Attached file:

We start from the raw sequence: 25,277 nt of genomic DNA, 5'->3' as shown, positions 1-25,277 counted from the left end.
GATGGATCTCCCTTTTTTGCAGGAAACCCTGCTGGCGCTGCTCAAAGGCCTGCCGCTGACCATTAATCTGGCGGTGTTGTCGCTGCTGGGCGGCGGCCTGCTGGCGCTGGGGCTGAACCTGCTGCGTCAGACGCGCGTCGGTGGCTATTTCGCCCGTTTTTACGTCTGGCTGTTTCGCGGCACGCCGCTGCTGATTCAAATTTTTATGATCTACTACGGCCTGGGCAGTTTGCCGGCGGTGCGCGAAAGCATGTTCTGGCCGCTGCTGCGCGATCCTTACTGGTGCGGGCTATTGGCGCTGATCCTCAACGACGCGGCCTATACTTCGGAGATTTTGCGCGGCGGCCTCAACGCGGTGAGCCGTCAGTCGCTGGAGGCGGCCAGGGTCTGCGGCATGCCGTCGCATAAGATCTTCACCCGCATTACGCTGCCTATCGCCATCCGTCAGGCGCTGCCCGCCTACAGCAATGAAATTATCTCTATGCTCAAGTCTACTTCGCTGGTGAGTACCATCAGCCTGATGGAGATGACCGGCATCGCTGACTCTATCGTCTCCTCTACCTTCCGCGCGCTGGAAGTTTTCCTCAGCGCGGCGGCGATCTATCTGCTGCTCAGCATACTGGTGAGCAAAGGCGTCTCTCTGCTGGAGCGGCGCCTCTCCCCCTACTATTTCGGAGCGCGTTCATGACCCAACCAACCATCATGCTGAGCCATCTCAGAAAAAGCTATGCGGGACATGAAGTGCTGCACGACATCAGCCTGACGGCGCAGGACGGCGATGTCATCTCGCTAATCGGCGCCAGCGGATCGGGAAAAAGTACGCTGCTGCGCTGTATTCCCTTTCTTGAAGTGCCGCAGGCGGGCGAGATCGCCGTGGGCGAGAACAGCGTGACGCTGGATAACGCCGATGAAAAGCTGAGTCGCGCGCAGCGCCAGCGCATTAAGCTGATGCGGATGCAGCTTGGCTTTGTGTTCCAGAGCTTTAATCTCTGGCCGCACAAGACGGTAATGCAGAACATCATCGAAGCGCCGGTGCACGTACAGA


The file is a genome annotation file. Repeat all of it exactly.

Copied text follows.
We start from the raw sequence: 25,277 nt of genomic DNA, 5'->3' as shown, positions 1-25,277 counted from the left end.
GATGGATCTCCCTTTTTTGCAGGAAACCCTGCTGGCGCTGCTCAAAGGCCTGCCGCTGACCATTAATCTGGCGGTGTTGTCGCTGCTGGGCGGCGGCCTGCTGGCGCTGGGGCTGAACCTGCTGCGTCAGACGCGCGTCGGTGGCTATTTCGCCCGTTTTTACGTCTGGCTGTTTCGCGGCACGCCGCTGCTGATTCAAATTTTTATGATCTACTACGGCCTGGGCAGTTTGCCGGCGGTGCGCGAAAGCATGTTCTGGCCGCTGCTGCGCGATCCTTACTGGTGCGGGCTATTGGCGCTGATCCTCAACGACGCGGCCTATACTTCGGAGATTTTGCGCGGCGGCCTCAACGCGGTGAGCCGTCAGTCGCTGGAGGCGGCCAGGGTCTGCGGCATGCCGTCGCATAAGATCTTCACCCGCATTACGCTGCCTATCGCCATCCGTCAGGCGCTGCCCGCCTACAGCAATGAAATTATCTCTATGCTCAAGTCTACTTCGCTGGTGAGTACCATCAGCCTGATGGAGATGACCGGCATCGCTGACTCTATCGTCTCCTCTACCTTCCGCGCGCTGGAAGTTTTCCTCAGCGCGGCGGCGATCTATCTGCTGCTCAGCATACTGGTGAGCAAAGGCGTCTCTCTGCTGGAGCGGCGCCTCTCCCCCTACTATTTCGGAGCGCGTTCATGACCCAACCAACCATCATGCTGAGCCATCTCAGAAAAAGCTATGCGGGACATGAAGTGCTGCACGACATCAGCCTGACGGCGCAGGACGGCGATGTCATCTCGCTAATCGGCGCCAGCGGATCGGGAAAAAGTACGCTGCTGCGCTGTATTCCCTTTCTTGAAGTGCCGCAGGCGGGCGAGATCGCCGTGGGCGAGAACAGCGTGACGCTGGATAACGCCGATGAAAAGCTGAGTCGCGCGCAGCGCCAGCGCATTAAGCTGATGCGGATGCAGCTTGGCTTTGTGTTCCAGAGCTTTAATCTCTGGCCGCACAAGACGGTAATGCAGAACATCATCGAAGCGCCGGTGCACGTACAGA